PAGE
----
We are failing to fully acknowledge the thousands murdered and left in the streets; the tens of thousands illegally arrested and tortured; the billions of dollars stolen; the millions forced into poverty; the tens of thousands of Filipinos killed during his war in Mindanao, and millions of Filipinos displaced.
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History informs identity, which in turn creates the foundations for a just and equitable society. History and identity, as intertwined as they are, form the core of what it means to be a member of a country. Moments like EDSA, events such as throwing off the shackles of colonialism, are the flash points that inform and form national identity. They are teaching moments, about respecting human rights, about fighting against tyranny, about sustaining and protecting our hard fought democratic space. They help illuminate, shed light, on who we are as a country and who we want to become as nation.
When thought of those in those terms revolution, civil war, breaks within the social and political fabric of society, and anti-colonial efforts, the difficulties in "moving on" become all so apparent. A quick review of our last thirty years aptly demonstrates how loyalist politics, our own failures at acknowledging the gross iniquities of Martial Law, extracting the necessary apologies, institutionalizing the moral and ethical implications of giving up civil liberties for a little peace, and seeking appropriate pathways to national reconciliation with our dark past has kept us fractured as a body politic. At the same time, we need to reconsider our understanding of the last thirty years, and every subsequent election since 1986, within new frameworks to understand how we have ended up where we are. Viewing the proceeding years post-EDSA as an ideological civil war, a continuing battle between Loyalists and adherents to Marcosian forms of leadership and what we can charitably term proponents of liberal democracy, offers one such path. To put it another way: While we have had EDSA II, we are still gripped in the throes of EDSA I. We are still dealing with revolutions and counter-revolutions; we are still trapped within that civil war and the process of decolonizing the effects of Martial Law. These are the ghosts of the past that haunt our nation.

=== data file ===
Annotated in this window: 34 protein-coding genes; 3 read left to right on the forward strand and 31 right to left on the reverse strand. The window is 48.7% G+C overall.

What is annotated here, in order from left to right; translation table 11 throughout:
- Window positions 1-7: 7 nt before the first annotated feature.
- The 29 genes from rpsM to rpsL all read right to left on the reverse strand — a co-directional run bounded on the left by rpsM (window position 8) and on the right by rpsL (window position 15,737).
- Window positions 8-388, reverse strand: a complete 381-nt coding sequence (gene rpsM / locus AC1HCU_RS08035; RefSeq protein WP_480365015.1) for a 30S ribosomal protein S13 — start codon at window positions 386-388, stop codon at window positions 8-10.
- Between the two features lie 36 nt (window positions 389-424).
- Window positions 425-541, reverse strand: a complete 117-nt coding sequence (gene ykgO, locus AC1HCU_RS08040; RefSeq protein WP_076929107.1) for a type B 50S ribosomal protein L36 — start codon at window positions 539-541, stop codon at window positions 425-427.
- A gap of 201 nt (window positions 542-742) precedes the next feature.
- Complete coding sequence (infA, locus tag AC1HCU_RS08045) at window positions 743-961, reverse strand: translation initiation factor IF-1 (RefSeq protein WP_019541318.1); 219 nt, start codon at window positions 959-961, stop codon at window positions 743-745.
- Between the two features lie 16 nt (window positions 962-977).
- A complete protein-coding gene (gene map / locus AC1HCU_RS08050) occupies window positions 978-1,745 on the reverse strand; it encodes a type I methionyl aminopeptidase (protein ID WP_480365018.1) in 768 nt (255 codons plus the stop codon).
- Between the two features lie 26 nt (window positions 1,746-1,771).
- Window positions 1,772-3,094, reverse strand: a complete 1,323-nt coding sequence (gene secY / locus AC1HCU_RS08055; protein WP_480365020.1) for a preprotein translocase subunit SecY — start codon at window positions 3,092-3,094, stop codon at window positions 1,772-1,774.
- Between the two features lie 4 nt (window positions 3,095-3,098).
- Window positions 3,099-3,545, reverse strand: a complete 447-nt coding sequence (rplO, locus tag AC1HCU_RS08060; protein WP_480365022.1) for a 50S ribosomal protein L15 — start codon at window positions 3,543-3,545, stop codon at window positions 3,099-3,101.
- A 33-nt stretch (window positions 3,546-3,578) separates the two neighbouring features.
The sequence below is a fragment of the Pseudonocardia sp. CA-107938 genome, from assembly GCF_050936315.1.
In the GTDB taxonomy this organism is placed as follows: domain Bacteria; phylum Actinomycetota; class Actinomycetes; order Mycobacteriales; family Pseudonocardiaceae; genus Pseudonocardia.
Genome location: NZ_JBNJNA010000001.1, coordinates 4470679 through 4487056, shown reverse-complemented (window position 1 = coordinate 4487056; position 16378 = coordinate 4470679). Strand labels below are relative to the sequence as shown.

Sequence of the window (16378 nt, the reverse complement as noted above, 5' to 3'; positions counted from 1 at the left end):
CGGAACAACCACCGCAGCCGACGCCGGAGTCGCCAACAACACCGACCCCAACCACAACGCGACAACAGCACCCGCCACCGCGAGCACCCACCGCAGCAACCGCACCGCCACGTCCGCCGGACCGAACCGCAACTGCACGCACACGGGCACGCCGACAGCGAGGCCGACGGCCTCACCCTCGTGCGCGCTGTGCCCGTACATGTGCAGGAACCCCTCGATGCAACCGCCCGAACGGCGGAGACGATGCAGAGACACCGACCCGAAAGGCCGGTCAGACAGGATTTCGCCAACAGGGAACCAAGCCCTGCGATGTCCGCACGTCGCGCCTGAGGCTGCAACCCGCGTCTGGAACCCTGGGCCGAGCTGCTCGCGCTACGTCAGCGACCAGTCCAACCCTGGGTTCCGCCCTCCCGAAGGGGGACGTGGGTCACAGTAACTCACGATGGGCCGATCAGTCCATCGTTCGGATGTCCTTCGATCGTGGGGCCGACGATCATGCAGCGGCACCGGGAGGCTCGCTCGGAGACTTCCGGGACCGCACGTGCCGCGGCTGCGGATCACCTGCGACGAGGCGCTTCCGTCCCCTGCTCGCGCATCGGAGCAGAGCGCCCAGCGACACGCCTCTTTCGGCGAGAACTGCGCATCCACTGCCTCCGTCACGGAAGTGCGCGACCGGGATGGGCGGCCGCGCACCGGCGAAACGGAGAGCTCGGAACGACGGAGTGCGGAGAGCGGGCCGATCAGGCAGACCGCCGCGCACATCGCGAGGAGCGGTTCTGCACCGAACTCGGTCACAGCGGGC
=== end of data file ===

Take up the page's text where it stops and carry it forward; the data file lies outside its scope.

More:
We have not faced our past. We have not reconciled ourselves on a grand scale with what occurred during the reign of Ferdinand Marcos.
We have not faced our past. We have not reconciled ourselves on a grand scale with what occurred during the reign of Ferdinand Marcos. There are, as is typical, myriad reasons for this. That failure though, our inability to come to grips with Martial Law, to institutionalize lessons from it, and develop pathways to move forward is our shadow, a demon haunting our imagined community. Martial Law is our shadow: It is our ghost, and our cross to bear. It haunts us in the present and burdens us as we try to understand our future as a nation. Reconciliation and rehabilitation on a national level require facing down those shadows. It needs us, collectively, to exorcise the demons through recognition, through acceptance and acknowledgement of the iniquities of the period and our collective complicity in its establishment. That is the reckoning we need and have been denied. Haruki Murakami touched on this very idea when he said, "At times, we tend to avert our eyes from the shadow, those negative parts, or else, try forcibly eliminate those aspects...No matter how much we rewrite history to suit us, we just end up damaging and hurting ourselves."